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The Planner spoke to Andre Botha, a safety manager and consultant to Medguys (www.medguys.co.za), to find out what he finds are the biggest misconceptions event planners have around event safety. These are the five that he most commonly experiences:

  1. It won’t happen to me or my event

While having a positive outlook is largely a good thing, especially as an event planner, this shouldn’t extend to believing that nothing bad can happy to you or at your events. In the words of Denis Waitley, a good rule of thumb is; “Expect the best, plan for the worst, and prepare to be surprised.”

Planning for the worst definitely includes having a thorough safety plan for your events. Unfortunately there are many things that can go wrong at events, from fires or flooding, to stampedes, nasty accidents, and much, much more. While some of these risks are within your control, others simply aren’t (such as extreme weather conditions). Either way, if you do not anticipate potential problems you will be sorely unprepared to deal with them quickly and effectively, should they arise. Understandably, this can seriously damage your professional reputation.

According to the Safety at Sports and Recreational Events Act. (SASREA) No 2 of 2010, all “sports, recreational, religious, cultural, exhibitional, organisational or similar events held at stadiums, venues or along a route” that have an event capacity that exceeds 2 000 people need to obtain a risk categorisation. If you will have less than 2 000 people, risk categorisation may still be needed, but this is often at the discretion of the venue owner or the event organiser.

Botha adds that you should not assume that smaller events are exempt from event safety considerations. He says, “There have been instances where an event has 20 attendees but the risk is high. In this instance, a lot of factors are taken into consideration, such as location, type of event, duration, availability of medical resources and hospital, etc.” Rather err on the side of caution and approach an event safety company to find out what is needed to ensure your event is safe and compliant with SA regulations.

  1. The service is (or should be) free

Unfortunately, as with most professional services you hire for your event, hiring a company to assist you with your event safety does come at a cost.

However when you consider what is at stake – keeping your attendees, staff, sponsors and suppliers safe during your events – it should not be a grudge purchase. “Unfortunately, when an event safety company does a great job and everything goes smoothly, an event planner might make the mistake of thinking that they didn’t really need the company’s services. What they fail to recognise is that a large part of the reason everything went smoothly is because the event safety company had helped to create a safe environment for their event,” says Botha.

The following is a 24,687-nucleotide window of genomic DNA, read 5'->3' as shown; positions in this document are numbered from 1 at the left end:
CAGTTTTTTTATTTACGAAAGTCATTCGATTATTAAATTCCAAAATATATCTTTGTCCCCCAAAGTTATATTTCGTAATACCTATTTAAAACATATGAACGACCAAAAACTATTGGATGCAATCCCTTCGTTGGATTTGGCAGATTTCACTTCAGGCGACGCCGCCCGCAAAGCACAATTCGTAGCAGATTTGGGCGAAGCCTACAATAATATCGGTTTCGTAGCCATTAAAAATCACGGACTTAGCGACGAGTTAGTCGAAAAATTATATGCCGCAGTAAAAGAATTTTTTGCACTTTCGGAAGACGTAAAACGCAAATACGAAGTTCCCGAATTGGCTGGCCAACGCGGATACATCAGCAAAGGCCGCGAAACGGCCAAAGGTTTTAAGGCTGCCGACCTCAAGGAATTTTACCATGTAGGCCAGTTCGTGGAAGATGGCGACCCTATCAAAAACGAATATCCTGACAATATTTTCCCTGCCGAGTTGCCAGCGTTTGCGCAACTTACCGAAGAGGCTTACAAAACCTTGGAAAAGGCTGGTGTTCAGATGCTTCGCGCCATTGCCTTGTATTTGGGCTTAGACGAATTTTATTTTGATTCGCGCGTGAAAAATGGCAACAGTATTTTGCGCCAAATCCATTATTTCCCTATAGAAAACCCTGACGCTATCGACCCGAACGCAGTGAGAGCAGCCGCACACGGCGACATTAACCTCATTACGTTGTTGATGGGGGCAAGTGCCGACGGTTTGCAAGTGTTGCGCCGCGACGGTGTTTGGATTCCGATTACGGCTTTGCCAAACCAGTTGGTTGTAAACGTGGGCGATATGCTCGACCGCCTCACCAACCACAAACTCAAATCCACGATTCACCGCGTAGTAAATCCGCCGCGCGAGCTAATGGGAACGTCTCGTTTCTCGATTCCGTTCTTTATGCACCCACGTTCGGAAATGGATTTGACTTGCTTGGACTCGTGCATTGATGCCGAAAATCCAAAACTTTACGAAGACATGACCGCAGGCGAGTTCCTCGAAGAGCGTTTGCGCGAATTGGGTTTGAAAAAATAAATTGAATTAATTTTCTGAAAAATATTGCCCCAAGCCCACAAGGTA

“Some event organisers also tell us that they don’t have a budget for event safety,” adds Botha. “But event safety should not be seen as an optional add-on. It should be considered just as necessary as having a venue.”

  1. It is too costly to appoint a Safety Officer

As with the second point, event organisers sometimes struggle with accepting the costs attached to event safety – especially the cost to appoint a Safety Officer.

“Even events that are categorised as low risk require the services of a Safety Officer. This is a legal requirement outlined in the SASREA Act, and not something that event safety companies request simply because they want to,” says Botha.

“Sometimes planners ask that they act as the Safety Officer,” adds Botha. “However, aside from being a bad idea in itself, this is illegal.”

  1. I don’t need a large amount of security and medical

Your needs are dictated by the type of event you are hosting. Event safety companies are able to work out each event’s unique risks and requirements, and use calculations to then establish the amount of security and medical staff required to adequately service your event – which includes dealing with high-risk scenarios, should they arise.

“Your event might not need many safety personnel,” agrees Botha, “But an event organiser needs to trust their supplier to advise them in their best interests.”

  1. No one will find out that the event has taken place

It’s true, this could happen. You could plan and manage an event without appointing a Safety Officer or having a safety plan in place, and you could have a very successful event where nothing goes wrong. However, it’s a huge gamble that you are taking at the expense of other people, and you should equally consider the alternative scenarios that could play out, and the consequences should these happen.

In conclusion, Botha recommends you do your research and make sure you appoint a reputable, reliable company to assist you with this necessary service. Ask for some references who you can speak to. Lastly, don’t forget to ask your client or venue owner to share their business compliance certification and public liabilities insurance with you.

Medguys is one of the MICE Academy’s PPS unit strategic partners.

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